Neal will face fresh challenges at Lloyd’s. The 330+ year-old market is currently reeling from its worst loss since 2001. One of Lloyd’s priorities for the coming few years is to drive process efficiencies and, as a consequence, cut its expenses which are primarily acquisition costs flowing to the brokers. Its 2017 financial results revealed the Lloyd’s expense ratio was 5 to 8 percentage points higher than its rivals. In this area in particular, Neal’s experience in cost cutting and simplification will surely prove helpful.
But the Lloyd’s top job also requires thick skin. Chairman Bruce Carnegie-Brown would tell people that the right candidate needs to be someone willing to put the market before their career. You have to steel yourself to criticism regardless of how good a job you are doing because vested interests have to be challenged.
Neal is no stranger to negative publicity however. He left QBE in December 2017 following yet another profit warning. It came only weeks after his bonus was cut by $550,000 for failing to disclose to the board a personal relationship.
He succeeds Inga Beale whose tenure will be defined for many by an admirable focus on cultural change.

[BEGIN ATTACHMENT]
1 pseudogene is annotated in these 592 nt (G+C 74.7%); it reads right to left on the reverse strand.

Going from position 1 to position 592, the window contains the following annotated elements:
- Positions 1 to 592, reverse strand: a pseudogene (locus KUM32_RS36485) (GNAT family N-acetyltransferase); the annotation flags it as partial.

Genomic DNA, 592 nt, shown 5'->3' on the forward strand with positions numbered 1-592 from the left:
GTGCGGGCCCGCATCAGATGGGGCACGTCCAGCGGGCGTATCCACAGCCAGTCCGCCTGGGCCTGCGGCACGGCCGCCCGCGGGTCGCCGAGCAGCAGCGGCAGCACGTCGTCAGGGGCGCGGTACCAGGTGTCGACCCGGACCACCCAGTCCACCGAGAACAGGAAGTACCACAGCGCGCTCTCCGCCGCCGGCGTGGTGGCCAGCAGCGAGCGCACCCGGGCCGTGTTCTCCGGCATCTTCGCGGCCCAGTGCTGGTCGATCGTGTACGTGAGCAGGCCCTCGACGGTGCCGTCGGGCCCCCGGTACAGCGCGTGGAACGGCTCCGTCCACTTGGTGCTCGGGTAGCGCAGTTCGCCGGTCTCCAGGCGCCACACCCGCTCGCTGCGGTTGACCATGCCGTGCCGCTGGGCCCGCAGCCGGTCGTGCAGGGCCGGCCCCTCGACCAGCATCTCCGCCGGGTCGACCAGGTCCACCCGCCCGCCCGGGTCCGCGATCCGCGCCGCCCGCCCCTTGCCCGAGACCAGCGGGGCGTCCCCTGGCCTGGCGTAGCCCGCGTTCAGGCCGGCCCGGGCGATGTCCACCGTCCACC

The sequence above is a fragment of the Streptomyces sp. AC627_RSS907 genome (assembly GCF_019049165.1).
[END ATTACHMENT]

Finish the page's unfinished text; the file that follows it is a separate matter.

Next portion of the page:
However, her critics will say it was an agenda that took up too much attention at the expense of reforming initiatives.
History will determine whether this criticism is valid.
In the meantime, Neal will take up the mantle as a passionate Lloyd’s insider.
“I am thrilled to be offered the opportunity to lead Lloyd’s, and will do so with the same excitement I felt when I first stepped into the underwriting room back in 1985,” Neal said. “The insurance sector is facing many challenges. For 330 years the Lloyd’s market has demonstrated its ability to innovate and adapt, and I look forward to playing my part to ensure this unique marketplace remains at the forefront of global commercial corporate and specialty insurance and reinsuranceJohn